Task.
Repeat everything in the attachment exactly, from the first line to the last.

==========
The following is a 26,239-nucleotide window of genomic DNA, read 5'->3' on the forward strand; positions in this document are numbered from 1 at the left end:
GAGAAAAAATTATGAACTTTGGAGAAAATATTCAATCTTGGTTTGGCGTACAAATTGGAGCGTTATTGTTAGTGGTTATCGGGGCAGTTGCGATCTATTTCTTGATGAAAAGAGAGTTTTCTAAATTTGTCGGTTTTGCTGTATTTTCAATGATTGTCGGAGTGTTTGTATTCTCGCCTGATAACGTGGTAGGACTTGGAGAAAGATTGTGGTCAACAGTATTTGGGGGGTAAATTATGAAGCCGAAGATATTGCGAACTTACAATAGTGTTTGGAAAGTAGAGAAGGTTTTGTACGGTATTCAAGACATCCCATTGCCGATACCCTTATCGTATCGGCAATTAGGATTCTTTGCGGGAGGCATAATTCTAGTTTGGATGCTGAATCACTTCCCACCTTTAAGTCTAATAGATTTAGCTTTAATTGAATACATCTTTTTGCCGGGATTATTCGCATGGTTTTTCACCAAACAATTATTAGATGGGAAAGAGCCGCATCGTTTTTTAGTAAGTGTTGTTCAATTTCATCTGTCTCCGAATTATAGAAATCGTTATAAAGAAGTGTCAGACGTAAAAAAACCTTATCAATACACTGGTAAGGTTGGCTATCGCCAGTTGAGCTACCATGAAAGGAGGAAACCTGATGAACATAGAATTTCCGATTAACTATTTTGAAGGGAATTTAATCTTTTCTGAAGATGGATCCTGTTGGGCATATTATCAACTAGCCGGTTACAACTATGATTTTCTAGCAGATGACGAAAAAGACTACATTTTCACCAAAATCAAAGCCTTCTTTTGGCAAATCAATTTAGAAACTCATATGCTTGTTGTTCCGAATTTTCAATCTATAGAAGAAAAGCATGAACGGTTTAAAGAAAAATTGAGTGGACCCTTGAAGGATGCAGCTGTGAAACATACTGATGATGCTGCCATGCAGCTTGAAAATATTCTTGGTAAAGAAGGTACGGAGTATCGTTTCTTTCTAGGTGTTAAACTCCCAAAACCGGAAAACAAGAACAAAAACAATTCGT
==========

The following is a 26,239-nucleotide window of genomic DNA, read 5'->3' on the forward strand; positions in this document are numbered from 1 at the left end:
GAGAAAAAATTATGAACTTTGGAGAAAATATTCAATCTTGGTTTGGCGTACAAATTGGAGCGTTATTGTTAGTGGTTATCGGGGCAGTTGCGATCTATTTCTTGATGAAAAGAGAGTTTTCTAAATTTGTCGGTTTTGCTGTATTTTCAATGATTGTCGGAGTGTTTGTATTCTCGCCTGATAACGTGGTAGGACTTGGAGAAAGATTGTGGTCAACAGTATTTGGGGGGTAAATTATGAAGCCGAAGATATTGCGAACTTACAATAGTGTTTGGAAAGTAGAGAAGGTTTTGTACGGTATTCAAGACATCCCATTGCCGATACCCTTATCGTATCGGCAATTAGGATTCTTTGCGGGAGGCATAATTCTAGTTTGGATGCTGAATCACTTCCCACCTTTAAGTCTAATAGATTTAGCTTTAATTGAATACATCTTTTTGCCGGGATTATTCGCATGGTTTTTCACCAAACAATTATTAGATGGGAAAGAGCCGCATCGTTTTTTAGTAAGTGTTGTTCAATTTCATCTGTCTCCGAATTATAGAAATCGTTATAAAGAAGTGTCAGACGTAAAAAAACCTTATCAATACACTGGTAAGGTTGGCTATCGCCAGTTGAGCTACCATGAAAGGAGGAAACCTGATGAACATAGAATTTCCGATTAACTATTTTGAAGGGAATTTAATCTTTTCTGAAGATGGATCCTGTTGGGCATATTATCAACTAGCCGGTTACAACTATGATTTTCTAGCAGATGACGAAAAAGACTACATTTTCACCAAAATCAAAGCCTTCTTTTGGCAAATCAATTTAGAAACTCATATGCTTGTTGTTCCGAATTTTCAATCTATAGAAGAAAAGCATGAACGGTTTAAAGAAAAATTGAGTGGACCCTTGAAGGATGCAGCTGTGAAACATACTGATGATGCTGCCATGCAGCTTGAAAATATTCTTGGTAAAGAAGGTACGGAGTATCGTTTCTTTCTAGGTGTTAAACTCCCAAAACCGGAAAACAAGAACAAAAACAATTCGT